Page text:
Induction Year: 1973
Joe Aillet's first game as head football coach at Louisiana tech was in Baton Rouge, against Bernie Moore's LSU Tigers. His last season at Tech included a trip to Tuscaloosa, Ala., for a contest with Paul “Bear” Bryant's defending national champion Alabama Crimson Tide.
“We're not trying to go into big-time football,” Aillet said. “However, we're not neglecting any opportunity to play a big-name ball club.”
Tech battled both Southeastern Conference heavyweights on even terms for one quarter before bowing by one-sided margins—39-7 to LSU and 34-0 to Alabama .
But in between those setbacks, Aillet's Bulldogs pulled off several upsets against big-name opponents.
In 1946, Louisiana Tech handed Ole Miss its first homecoming loss in 15 years, 7-6, when Pierce Dider out dueled future pro quarterback Charlie Conerly. Two years later the Bulldogs battled Auburn to a 13-13 tie. In the early 1950s, Tech rolled past Florida State two years in a row. The Bulldogs' 32-13 rout in 1952 snapped the Seminoles' streak of 17 consecutive home victories, Spanning five seasons.
In 26 seasons, Aillet's Tech teams won 151 games, lost 86 and tied eight—a winning percentage of .633. In half of those seasons, the Bulldogs won or shared conference championships. “But winning,” Aillet said many times, “has never been the most important thing.”
Three of his teams had 9-1 records, with two of them dropping close decisions to Mississippi Southern (now Southern Mississippi ). The 1959 Bulldogs won nine consecutive games after a season-opening 13-6 loss to Lamar.
“I never wanted to create an athletic monster,” Aillet said at the end of his coaching career. “It was my responsibility to develop a player not only athletically, but also mentally, socially and spiritually. We are not dealing with players, but whole men. I wanted my players to have a good attitude toward the game of football and toward their teammates, coaching staff, students and officials. I tried to instill in their minds that football was the greatest game that has ever been invented.”
When he retired as Tech's athletic director a year before he died in 1971, Aillet said he never had second thoughts about choosing the coaching profession.
“I never considered anything else,” he said “I have always felt that I was in a profession where I could render service. Nothing else that I could have done could've supplanted the satisfaction I've received from coaching.”
Joseph Roguet Aillet came to Louisiana from New York City on a “baby train” which unloaded its cargo of orphaned infants at each whistle stop in the Deep South . When the train reached Youngsville, an Acadian village seven miles south of Lafayette , the pastor of St. Ann 's Catholic Church claimed the baby who would become a legendary football coach in the Pine Cone hills of North Louisiana .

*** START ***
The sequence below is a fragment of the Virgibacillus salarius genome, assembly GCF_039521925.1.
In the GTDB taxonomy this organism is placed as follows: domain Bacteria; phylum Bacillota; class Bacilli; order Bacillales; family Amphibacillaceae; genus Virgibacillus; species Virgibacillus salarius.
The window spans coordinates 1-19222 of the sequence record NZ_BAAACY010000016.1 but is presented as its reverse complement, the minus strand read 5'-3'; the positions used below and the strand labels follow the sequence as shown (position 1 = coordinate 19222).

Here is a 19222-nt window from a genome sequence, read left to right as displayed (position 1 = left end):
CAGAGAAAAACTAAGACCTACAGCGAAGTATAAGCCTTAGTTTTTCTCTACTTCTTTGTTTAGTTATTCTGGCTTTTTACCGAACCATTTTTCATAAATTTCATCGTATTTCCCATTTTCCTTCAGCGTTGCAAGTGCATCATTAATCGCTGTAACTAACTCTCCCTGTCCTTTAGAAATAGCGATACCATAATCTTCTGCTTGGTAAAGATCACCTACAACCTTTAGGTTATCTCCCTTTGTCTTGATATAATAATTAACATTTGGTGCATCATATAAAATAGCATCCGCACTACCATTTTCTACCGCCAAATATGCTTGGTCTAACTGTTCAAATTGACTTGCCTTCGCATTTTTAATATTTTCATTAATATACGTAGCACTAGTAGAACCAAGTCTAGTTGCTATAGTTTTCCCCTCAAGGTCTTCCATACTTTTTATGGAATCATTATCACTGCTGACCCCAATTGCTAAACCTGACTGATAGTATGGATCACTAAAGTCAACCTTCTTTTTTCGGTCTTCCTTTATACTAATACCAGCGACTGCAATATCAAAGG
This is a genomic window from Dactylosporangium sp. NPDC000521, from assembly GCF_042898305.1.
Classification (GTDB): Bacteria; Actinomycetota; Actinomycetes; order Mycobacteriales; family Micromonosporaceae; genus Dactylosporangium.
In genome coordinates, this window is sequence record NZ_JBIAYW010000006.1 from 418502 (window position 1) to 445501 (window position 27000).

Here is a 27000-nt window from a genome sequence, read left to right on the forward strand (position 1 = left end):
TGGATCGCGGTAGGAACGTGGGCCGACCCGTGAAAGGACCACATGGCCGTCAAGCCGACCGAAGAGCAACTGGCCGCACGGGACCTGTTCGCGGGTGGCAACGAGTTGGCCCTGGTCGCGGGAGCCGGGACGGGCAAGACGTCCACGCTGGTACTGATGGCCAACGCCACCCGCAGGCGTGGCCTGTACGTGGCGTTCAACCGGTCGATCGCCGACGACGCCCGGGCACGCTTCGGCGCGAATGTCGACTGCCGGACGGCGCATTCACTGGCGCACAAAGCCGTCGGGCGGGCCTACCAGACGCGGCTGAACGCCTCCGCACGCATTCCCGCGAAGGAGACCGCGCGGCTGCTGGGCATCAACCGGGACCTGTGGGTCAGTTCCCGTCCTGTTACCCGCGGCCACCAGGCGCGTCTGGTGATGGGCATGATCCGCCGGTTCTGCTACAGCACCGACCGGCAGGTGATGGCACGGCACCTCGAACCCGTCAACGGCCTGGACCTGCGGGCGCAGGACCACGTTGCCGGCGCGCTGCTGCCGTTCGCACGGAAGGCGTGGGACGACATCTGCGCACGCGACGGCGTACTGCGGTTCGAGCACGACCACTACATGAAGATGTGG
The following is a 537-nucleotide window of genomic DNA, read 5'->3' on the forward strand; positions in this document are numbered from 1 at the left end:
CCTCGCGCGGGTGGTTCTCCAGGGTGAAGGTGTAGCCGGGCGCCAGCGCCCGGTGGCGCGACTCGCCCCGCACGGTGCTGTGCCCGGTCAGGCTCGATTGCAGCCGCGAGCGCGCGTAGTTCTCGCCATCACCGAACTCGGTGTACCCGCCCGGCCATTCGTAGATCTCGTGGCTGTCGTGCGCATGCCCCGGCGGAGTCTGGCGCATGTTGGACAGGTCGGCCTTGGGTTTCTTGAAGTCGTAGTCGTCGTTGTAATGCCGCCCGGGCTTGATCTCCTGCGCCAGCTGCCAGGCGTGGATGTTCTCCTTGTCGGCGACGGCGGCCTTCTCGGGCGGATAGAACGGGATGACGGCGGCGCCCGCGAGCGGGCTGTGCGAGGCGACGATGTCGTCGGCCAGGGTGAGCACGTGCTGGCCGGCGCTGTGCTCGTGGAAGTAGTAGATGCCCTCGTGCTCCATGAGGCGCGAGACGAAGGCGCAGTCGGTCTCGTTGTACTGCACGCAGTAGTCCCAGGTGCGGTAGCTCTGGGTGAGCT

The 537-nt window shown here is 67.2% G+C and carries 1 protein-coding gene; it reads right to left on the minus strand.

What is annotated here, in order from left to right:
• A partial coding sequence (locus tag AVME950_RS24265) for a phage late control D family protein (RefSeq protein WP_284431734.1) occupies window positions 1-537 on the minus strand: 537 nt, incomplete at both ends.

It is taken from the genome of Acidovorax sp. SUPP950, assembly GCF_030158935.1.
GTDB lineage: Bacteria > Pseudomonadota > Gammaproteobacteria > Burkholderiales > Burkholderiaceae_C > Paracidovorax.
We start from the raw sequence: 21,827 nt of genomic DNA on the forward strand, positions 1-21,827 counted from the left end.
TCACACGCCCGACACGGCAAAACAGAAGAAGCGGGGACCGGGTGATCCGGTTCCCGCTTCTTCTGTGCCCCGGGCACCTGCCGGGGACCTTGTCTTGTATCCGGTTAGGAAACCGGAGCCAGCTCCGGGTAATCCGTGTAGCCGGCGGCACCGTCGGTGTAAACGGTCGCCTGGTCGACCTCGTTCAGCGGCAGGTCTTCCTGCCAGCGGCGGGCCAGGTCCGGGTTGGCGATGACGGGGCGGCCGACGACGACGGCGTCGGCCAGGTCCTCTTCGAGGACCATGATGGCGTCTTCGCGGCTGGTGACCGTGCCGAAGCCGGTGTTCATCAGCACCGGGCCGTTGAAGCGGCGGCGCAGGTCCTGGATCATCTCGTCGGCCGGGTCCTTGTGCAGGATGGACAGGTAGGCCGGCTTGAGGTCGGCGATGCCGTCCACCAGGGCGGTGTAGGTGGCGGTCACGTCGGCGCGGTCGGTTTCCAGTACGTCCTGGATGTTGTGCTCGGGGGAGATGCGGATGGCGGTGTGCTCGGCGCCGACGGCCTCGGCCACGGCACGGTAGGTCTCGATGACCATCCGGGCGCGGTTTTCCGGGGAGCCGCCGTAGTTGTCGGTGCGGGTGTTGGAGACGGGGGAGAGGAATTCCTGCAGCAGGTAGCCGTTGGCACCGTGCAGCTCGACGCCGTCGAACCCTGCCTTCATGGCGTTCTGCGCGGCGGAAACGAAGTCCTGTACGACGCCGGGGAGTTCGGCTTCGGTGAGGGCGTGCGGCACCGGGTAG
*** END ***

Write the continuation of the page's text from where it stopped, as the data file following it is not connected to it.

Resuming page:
As a priest, Father Johanni Roguet wasn't allowed to legally adopt a child. So he turned that chore over to his housekeeper at the rectory, a widow named Eliza Aillet. That is how the man who would be described as a “Catholic Frenchman” received his name and his heritage.
As a youth, Joe Aillet was sent to Holy Cross College in New Orleans for his secondary education. An athlete and dramatist of note, he was an officer in practically every society at the school and served as vice-president of the Class of 1921. He then attended St. Edward's University in Austin , Texas , participating in all sports.
His coach at St. Edward's was Jack Meagher, a Notre Dame graduate. When Meagher brought Knute Rockne to St. Edward's for a coaching clinic in 1925, Aillet was the student assigned to keep Rockne's room in order. He would always cherish the memory of the evening he spent talking with Rockne about his coaching philosophy.
Aillet's next stop was Southwestern Louisiana Institute, where he completed his playing career and received a temporary appointment as head of the commerce department while he was till a student. Then he launched his coaching career at Haynesville High School . After earning a master's degree in history from LSU, he taught commerce at Louisiana Normal (now Northwestern State ) and served as backfield coach under Harry “Rags” Turpin. On Dec. 8, 1939, a few weeks after the Demons completed their first perfect season, Louisiana Tech president E. S. Richardson selected Aillet to succeed Ray Davis as the Bulldogs' football coach.
“The first thing we did at Tech was put in some academic requirements for boys on scholarships,” Aillet recalled later. “We lost 21 boys off the squad because of that, but we were going in the right direction.”
His first team won its last three games to finish 6-4, ending the season with a 6-0 victory over Centenary College . It was the Bulldogs' first football win in 19 years over the Gents, who had been the kingpins of North Louisiana until Normal 's perfect season in 1939. Tech's victory that day signaled the end of one dynasty and the beginning of another.
When he stepped down after the 1966 season, Aillet was concerned about the future of college athletics.
“The complexion of athletics is changing,” he said, “and I'm afraid it is not for the better as far as the students and schools are concerned. Motives are distorted. Too often, the coach is more interested in financial reward and fanning his own ego.”
“Like American life in general, we are moving too fast. We are caught in the middle of a great surge, and there isn't much we can do about it.”
The end of Aillet's coaching career created a split among the school's supporters. Many alumni and former players felt Aillet should've had a hand in selecting his successor, but Tech's new president—Dr. F. Jay Taylor—left no doubt that he was running the show. His choice was Maxie Lambright.
Aillet died following a battle with cancer on Dec. 28, 1971.
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